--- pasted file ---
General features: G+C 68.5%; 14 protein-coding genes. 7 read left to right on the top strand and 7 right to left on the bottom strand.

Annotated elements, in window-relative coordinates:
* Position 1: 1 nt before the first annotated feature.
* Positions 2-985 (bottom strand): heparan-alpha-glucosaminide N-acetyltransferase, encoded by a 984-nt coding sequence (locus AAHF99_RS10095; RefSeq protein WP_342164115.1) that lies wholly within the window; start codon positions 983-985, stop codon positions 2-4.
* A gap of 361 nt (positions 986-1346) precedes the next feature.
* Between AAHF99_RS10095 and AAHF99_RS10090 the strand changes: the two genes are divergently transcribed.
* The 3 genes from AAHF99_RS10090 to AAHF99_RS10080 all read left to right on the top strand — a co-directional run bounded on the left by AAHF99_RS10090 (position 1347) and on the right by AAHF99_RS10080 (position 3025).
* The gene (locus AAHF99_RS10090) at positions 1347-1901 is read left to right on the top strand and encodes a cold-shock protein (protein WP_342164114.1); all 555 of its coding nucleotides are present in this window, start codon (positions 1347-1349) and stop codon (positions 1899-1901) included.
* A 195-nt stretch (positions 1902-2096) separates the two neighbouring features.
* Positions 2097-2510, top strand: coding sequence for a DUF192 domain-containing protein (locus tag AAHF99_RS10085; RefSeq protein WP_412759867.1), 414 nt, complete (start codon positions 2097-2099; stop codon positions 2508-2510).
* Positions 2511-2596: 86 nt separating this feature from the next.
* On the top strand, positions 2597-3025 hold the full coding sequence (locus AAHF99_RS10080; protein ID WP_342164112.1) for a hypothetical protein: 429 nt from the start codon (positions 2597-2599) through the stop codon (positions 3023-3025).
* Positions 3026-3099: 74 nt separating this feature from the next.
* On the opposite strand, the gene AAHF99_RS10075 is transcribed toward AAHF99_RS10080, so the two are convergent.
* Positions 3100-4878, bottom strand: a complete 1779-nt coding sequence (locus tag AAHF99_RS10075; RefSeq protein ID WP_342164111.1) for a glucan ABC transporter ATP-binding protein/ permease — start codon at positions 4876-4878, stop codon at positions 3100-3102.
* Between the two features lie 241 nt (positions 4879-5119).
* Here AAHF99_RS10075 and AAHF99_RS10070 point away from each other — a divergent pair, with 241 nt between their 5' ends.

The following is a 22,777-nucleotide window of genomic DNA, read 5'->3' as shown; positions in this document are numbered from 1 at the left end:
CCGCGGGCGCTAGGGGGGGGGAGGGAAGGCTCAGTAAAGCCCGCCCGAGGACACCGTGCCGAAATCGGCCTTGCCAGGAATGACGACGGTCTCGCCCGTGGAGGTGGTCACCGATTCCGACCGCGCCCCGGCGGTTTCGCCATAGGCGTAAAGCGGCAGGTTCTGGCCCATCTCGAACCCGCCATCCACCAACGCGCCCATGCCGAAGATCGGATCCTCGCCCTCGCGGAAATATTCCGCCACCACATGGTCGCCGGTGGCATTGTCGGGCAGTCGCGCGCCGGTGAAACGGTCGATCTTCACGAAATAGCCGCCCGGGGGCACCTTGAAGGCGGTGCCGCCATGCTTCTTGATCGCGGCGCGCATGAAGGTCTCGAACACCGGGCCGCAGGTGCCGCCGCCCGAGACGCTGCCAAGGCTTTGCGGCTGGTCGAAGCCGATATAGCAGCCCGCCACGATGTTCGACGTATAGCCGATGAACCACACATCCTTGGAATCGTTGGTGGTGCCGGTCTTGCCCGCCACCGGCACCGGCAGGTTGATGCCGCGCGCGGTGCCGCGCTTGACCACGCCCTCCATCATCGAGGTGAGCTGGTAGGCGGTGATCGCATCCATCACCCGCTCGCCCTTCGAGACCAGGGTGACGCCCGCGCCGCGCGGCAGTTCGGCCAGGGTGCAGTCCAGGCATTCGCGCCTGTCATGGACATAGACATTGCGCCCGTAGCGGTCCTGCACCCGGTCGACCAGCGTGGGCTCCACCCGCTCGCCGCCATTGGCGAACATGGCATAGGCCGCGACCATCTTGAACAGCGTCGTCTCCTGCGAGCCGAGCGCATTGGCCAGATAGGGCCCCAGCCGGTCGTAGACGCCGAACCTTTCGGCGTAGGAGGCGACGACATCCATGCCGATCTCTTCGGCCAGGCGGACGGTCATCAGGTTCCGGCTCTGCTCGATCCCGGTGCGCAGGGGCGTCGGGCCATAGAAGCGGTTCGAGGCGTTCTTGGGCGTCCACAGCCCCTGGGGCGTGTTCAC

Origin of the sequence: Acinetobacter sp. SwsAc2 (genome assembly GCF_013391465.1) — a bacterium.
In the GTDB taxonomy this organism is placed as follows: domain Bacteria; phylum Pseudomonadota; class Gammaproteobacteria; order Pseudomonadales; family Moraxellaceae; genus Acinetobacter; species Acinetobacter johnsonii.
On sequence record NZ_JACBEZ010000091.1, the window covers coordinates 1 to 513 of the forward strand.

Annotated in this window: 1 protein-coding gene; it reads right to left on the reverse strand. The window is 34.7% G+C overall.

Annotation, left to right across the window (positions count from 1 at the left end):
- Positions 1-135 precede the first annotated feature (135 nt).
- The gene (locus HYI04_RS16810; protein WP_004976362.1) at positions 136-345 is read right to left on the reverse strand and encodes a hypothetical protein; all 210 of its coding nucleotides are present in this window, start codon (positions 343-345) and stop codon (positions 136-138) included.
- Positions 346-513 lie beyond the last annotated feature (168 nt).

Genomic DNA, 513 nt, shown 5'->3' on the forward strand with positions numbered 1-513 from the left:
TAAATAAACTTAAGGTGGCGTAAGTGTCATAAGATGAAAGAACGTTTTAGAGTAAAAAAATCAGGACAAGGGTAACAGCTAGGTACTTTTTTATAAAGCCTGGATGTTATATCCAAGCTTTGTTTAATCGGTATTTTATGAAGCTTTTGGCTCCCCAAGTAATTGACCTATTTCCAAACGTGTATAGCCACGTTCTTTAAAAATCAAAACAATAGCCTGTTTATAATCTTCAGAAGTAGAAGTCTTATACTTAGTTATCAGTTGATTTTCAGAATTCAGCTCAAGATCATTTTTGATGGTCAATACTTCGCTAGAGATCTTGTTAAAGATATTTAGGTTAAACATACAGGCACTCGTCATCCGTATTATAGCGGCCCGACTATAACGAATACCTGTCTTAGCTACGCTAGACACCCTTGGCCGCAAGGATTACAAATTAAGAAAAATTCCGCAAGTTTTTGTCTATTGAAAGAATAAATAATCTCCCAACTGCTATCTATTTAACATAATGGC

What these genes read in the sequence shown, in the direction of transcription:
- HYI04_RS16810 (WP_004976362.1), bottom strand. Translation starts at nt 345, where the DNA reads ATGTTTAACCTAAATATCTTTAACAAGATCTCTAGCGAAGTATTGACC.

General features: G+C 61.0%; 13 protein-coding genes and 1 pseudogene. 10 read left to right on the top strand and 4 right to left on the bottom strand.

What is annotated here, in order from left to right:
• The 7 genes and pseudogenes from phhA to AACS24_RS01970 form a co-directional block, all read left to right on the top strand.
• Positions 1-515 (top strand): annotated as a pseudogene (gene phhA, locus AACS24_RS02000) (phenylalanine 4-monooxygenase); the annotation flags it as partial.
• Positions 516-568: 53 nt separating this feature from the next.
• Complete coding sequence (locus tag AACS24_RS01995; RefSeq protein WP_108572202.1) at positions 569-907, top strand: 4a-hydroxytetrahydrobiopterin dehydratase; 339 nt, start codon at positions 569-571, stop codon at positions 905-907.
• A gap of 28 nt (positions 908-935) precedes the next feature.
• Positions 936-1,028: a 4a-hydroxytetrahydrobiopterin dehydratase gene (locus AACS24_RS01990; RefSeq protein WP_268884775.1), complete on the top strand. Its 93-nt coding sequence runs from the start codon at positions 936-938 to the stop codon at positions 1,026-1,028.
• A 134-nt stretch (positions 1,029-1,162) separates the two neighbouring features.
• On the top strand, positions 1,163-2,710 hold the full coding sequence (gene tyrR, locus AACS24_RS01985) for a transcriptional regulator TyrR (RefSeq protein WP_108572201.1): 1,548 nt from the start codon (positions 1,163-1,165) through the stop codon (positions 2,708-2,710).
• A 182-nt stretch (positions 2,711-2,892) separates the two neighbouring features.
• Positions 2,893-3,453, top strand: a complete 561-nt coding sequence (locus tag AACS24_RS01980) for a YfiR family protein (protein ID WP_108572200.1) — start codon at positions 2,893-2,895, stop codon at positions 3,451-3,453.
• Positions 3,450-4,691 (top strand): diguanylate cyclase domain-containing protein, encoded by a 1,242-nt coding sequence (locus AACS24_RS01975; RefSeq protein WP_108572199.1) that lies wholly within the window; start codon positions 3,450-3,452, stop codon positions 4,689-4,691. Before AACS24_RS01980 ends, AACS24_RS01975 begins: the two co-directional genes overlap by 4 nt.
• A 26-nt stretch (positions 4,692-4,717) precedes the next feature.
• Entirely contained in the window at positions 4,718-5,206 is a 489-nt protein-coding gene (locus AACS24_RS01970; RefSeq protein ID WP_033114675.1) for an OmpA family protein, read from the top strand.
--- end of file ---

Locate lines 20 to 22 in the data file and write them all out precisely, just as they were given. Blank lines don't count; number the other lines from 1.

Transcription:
Origin of the sequence: Acinetobacter sp. SwsAc2 (genome assembly GCF_013391465.1) — a bacterium.
In the GTDB taxonomy this organism is placed as follows: domain Bacteria; phylum Pseudomonadota; class Gammaproteobacteria; order Pseudomonadales; family Moraxellaceae; genus Acinetobacter; species Acinetobacter johnsonii.
On sequence record NZ_JACBEZ010000091.1, the window covers coordinates 1 to 513 of the forward strand.